I 100% agree. I think the greatest gift you can give someone, speaking of supervision, a supervisee, a trainee, a caregiver that you're working with, is your attention and time in that moment. I think that's important and that leads into this idea of using our time together effectively, in meetings. Scheduling the right kinds of meetings, planning it ahead of time and then carrying it out. What are some of the strategies that you two have around even deciding if something should be a meeting, but then actually planning and carrying out effective meetings?
Dr. Amber Valentino (45:23):
Great question. Do you want to go first, Linda?
Dr. Linda LeBlanc (45:26):
Well, I have a lot to say about meetings, so you go first, because it'll just flow once it goes.
Dr. Amber Valentino (45:34):
I think it goes without saying: You have to have a structured agenda. If you're the person leading the meeting, you really have to lead the meeting. You have to notice, not necessarily content of what people are saying, but why they're saying it and you have to steer people back on course and it's active, right? When you get done leading a meeting that is productive, at the end of it, you should be tired. Especially the more people that are in it. One strategy that I have used is called a parking lot. I think this is common in business, but somebody gets a little bit off task, or their dialogue gets a little bit out there and you just say, “Yes, that's really important and we should talk about it, but let's go back to what we were talking about, and I'll put that in the parking lot.” Then you decide if it’s something you gotta follow up on. Sometimes, let's face it, people just want to talk to talk or to prove a point. There's just some other function to why they're saying something that isn't related to the task at hand, and then you have to identify that. If you're the person in the meeting, you gotta be really respectful of the leader. Please just don't get everybody off course, right? Try to contribute to the goal, the mission, and make sure that you're helping move the group along. I guess just strategies for determining whether you need a meeting or not. I don’t know if I have anything really good to determine whether you initially need a meeting, but I have a lot of great things in place for whether I need to continue having a meeting. [Laughing]
Dr. Tyra Sellers (47:05):
Dr. Linda LeBlanc (47:06):
Am I gonna do that a second time?
Dr. Amber Valentino (47:08):
Yeah. Suddenly some meetings, as you all know, you could have them on your schedule for a long time and you just had assessment. Why are we meeting again?
Dr. Tyra Sellers (47:17):
You gotta evaluate.
Dr. Amber Valentino (47:17):
You just evaluate it, and usually you know pretty quickly. You can do some schedule purging, if you will, if you do that regularly.
Dr. Tyra Sellers (47:26):
I love that.
Dr. Linda LeBlanc (47:28):
I think a lot of people feel like, “I can't get anything done because I have all these meetings.” I often view that as, “Then you're doing the wrong things in your meetings.” If you have a really good meeting, everybody knows why they're there, they arrive ready to do some doing, then you do all the doing and then you're done. What's better than that? You do have to think about, “Do I have the right people for what we're gonna accomplish?” Most of the update communication functions of meetings, people take a little bit too long to do it. Unless the update is, “Let me show you something and get feedback so that I can take it away and change it”, you just need to say, “Got it done, still working on it, update you next time”, and then use your time together to interact and have ideas that you wouldn’t have apart. I think that comes right back to this notion for any kind of meeting, but definitely supervision meetings. The supervision meeting should be used to answer questions and to explore things that you wouldn't be able to explore apart or that the supervisee would not have on their own. You only get so much time. Even as you said, Amber, being a good meeting leader and listening. A lot of times people come to supervision and they're telling you a story, or you can tell something's bugging them, but they haven't yet formulated. They can't tell you in 30 seconds flat. When you see that, as a supervisor, you have to not get frustrated, because here's a data point. They don't know how to concisely formulate a meaningful question that will get them what they need. Teach them that, right?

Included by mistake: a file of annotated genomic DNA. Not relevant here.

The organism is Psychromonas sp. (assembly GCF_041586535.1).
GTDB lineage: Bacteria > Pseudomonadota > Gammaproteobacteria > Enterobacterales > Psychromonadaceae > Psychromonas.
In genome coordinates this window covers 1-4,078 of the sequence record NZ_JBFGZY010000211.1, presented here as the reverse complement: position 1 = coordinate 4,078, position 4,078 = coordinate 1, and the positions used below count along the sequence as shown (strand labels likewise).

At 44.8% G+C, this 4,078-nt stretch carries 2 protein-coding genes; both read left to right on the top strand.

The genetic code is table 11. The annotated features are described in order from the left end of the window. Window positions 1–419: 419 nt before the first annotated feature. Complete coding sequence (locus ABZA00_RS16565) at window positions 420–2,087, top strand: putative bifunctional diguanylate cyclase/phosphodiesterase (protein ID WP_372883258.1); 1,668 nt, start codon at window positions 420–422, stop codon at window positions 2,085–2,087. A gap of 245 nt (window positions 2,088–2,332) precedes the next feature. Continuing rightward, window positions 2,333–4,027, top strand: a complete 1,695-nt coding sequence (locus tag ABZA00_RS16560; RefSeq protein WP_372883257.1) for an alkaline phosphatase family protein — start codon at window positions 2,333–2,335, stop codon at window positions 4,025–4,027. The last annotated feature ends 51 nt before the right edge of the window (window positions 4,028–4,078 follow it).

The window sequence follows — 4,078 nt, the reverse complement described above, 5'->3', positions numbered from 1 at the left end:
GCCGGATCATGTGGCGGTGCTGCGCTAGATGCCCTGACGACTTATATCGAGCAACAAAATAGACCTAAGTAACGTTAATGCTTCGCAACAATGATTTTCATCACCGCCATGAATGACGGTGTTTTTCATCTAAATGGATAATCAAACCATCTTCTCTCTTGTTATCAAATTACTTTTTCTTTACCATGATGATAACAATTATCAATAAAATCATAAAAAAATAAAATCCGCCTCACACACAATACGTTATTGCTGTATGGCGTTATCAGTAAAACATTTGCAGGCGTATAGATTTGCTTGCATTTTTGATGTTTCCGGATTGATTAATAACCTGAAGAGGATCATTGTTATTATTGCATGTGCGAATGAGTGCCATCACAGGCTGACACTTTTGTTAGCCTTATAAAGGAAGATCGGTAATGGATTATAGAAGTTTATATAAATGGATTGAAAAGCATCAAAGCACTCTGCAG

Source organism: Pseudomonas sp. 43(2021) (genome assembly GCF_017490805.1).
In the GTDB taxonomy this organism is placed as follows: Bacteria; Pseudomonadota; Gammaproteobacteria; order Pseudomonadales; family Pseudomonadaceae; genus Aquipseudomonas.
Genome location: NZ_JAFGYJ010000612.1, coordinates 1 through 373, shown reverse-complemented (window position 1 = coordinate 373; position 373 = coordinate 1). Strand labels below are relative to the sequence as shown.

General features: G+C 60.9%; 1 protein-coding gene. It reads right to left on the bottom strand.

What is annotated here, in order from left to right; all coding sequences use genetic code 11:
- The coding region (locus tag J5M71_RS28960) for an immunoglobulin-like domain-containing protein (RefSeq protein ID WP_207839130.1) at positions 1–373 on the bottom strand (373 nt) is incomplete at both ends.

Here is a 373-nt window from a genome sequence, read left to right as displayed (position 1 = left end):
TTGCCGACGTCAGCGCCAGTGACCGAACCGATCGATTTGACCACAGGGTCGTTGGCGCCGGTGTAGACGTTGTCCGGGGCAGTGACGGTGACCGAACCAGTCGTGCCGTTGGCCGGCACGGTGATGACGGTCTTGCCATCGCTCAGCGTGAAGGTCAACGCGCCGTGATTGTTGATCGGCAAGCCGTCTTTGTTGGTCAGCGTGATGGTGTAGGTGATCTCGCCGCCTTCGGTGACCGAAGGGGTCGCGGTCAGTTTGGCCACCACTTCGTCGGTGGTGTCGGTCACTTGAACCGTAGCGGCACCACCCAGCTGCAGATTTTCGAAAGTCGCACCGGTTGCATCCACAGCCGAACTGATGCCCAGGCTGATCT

Dr. Tyra Sellers (49:36):
Yeah. You don't know what you don't know.
Dr. Linda LeBlanc (49:37):
That's exactly right. You can listen and say, “I'm hearing you tell this story, and it sounds like there's a couple of things in there.” If I had been coming to supervision, maybe I would've asked a question like this and then model that for them and say, “Does that really get at what you wanted to know, or did I miss part of it?” We have meetings where we hold each other accountable for using each other's time wisely and as a supervisor or manager, and if someone's not using your time wisely, getting upset usually isn't gonna be helpful, just point out to them, “What if we did this instead?” Help them know how to use it, help them not make that mistake a second time, then you often end up feeling like meetings are the most enjoyable, productive times of your day, instead of the field of crap you got dragged through. [Laughing]